Early remission status predicts long-term outcomes in patients with Crohn's disease treated with certolizumab pegol.

Authors:
Gil Y Melmed, Dermot McGovern, Stefan Schreiber, Gordana Kosutic, Marshall Spearman, Jason Coarse, William J Sandborn
Year of publication:
2016
Volume:
32
Issue:
12
Issn:
0300-7995
Journal title abbreviated:
Curr Med Res Opin
Journal title long:
Current medical research and opinion
Impact factor:
2.372
Abstract:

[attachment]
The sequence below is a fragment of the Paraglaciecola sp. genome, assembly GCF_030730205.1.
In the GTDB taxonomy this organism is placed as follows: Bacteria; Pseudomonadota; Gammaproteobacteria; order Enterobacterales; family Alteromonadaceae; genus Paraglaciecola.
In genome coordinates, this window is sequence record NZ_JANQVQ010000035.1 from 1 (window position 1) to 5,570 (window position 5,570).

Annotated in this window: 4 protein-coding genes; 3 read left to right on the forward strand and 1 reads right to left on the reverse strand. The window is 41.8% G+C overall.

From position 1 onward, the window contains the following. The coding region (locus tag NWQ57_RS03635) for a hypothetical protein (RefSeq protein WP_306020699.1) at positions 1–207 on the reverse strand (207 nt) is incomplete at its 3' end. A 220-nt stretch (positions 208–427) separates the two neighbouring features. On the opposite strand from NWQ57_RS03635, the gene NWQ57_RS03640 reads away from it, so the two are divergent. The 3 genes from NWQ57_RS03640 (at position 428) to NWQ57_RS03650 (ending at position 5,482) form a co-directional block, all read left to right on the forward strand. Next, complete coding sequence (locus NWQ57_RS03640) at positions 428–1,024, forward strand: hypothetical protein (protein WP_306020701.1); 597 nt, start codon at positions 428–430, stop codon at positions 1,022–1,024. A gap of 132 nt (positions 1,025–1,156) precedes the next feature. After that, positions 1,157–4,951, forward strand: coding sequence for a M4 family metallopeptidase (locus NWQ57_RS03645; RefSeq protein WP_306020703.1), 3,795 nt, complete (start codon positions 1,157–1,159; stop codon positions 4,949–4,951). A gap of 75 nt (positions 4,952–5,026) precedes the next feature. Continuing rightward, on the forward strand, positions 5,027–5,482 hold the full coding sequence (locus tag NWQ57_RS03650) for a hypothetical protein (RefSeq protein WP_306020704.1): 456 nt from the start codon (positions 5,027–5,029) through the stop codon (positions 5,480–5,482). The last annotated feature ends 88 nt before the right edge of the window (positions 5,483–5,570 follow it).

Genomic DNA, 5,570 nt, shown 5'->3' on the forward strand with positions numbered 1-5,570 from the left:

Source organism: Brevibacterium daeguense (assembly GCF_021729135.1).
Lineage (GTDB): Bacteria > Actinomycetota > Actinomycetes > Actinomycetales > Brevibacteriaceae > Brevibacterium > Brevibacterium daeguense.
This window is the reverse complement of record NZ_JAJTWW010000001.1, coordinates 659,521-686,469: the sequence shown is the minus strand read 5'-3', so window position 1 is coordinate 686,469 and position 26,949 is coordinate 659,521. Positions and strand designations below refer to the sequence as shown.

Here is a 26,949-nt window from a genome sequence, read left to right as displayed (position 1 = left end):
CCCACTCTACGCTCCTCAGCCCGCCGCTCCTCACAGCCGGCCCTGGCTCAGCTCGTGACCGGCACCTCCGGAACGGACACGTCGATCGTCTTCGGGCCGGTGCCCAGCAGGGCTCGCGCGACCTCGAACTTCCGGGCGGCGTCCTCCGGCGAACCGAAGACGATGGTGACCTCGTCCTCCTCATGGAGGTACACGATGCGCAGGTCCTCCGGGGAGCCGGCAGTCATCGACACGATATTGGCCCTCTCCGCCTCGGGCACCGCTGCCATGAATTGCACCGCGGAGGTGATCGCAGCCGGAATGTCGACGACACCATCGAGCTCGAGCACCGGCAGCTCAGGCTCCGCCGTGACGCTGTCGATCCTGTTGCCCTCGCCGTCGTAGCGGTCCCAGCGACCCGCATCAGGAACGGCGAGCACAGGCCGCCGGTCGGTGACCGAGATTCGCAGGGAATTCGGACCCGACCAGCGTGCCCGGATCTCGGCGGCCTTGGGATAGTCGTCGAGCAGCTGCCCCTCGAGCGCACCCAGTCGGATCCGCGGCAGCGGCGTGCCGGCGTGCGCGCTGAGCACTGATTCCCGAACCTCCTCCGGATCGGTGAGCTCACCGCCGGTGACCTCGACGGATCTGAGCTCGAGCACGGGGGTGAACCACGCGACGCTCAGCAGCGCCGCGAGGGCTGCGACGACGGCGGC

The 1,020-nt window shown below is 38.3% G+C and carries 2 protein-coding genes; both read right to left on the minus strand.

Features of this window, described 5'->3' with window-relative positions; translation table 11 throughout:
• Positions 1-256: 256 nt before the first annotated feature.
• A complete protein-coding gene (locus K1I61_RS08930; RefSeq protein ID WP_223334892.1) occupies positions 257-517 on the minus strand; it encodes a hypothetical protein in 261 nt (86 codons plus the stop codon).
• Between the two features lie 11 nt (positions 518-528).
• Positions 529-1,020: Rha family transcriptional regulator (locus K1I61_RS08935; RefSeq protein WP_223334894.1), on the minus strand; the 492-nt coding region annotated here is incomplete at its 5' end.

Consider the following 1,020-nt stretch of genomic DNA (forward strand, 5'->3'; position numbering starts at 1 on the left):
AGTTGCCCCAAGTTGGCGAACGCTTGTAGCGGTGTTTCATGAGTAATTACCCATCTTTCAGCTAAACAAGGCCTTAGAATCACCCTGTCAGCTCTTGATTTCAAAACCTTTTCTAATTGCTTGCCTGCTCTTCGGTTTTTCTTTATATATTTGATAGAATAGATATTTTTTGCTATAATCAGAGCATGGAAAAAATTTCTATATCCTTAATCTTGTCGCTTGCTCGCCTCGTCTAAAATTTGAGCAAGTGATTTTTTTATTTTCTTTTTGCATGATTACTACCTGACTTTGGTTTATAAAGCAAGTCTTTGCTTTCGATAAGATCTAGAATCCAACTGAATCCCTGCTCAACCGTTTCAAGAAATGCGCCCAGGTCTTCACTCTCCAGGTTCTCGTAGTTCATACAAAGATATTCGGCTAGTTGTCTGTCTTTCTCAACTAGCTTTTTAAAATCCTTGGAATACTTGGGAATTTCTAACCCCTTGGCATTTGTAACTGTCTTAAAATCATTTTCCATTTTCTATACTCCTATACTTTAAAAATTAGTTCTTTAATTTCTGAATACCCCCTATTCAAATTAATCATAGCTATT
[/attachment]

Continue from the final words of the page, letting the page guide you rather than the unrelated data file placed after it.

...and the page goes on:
In Crohn's disease (CD), rapid response to anti-tumor necrosis factor therapy improves short- and medium-term outcomes, but the relationship between early remission (ER) and long-term remission is unclear.This exploratory analysis of PRECiSE 3 (NCT00160524) assessed whether ER after initiation of certolizumab pegol predicted long-term remission.Patients enrolled in PRECiSE 3 had completed PRECiSE 1 or 2, two randomized placebo-controlled studies for moderate to severe CD, and received open-label certolizumab pegol 400 mg every 4 weeks for a total treatment duration of ≤7.5 years. Time to loss of remission between patients with and without ER (Harvey-Bradshaw Index ≤4 at or before Week 6 of PRECiSE 1 or 2) was compared by log-rank test of Kaplan-Meier estimates.At baseline, patients with (n = 242) and without (n = 148) ER had mean (standard deviation [SD]) durations of CD of 6.8 (6.6) and 7.4 (7.8) years, mean (SD) CD Activity Index scores of 280.3 (53.4) and 311.1 (55.5), with 45.5% and 41.9% of patients having ileocolonic CD, and median C-reactive protein concentrations of 8.0 and 5.0 mg/L, respectively. Median certolizumab pegol plasma concentrations during the first 6 weeks of therapy were similar in both groups. Mean time to loss of remission was significantly longer in patients with versus without ER (2.77 vs. 1.14 years, p < 0.0001).In certolizumab pegol-treated patients with CD, ER appears to be an important predictor of long-term clinical remission. Prospective trials are needed to determine whether ER improves other long-term outcomes.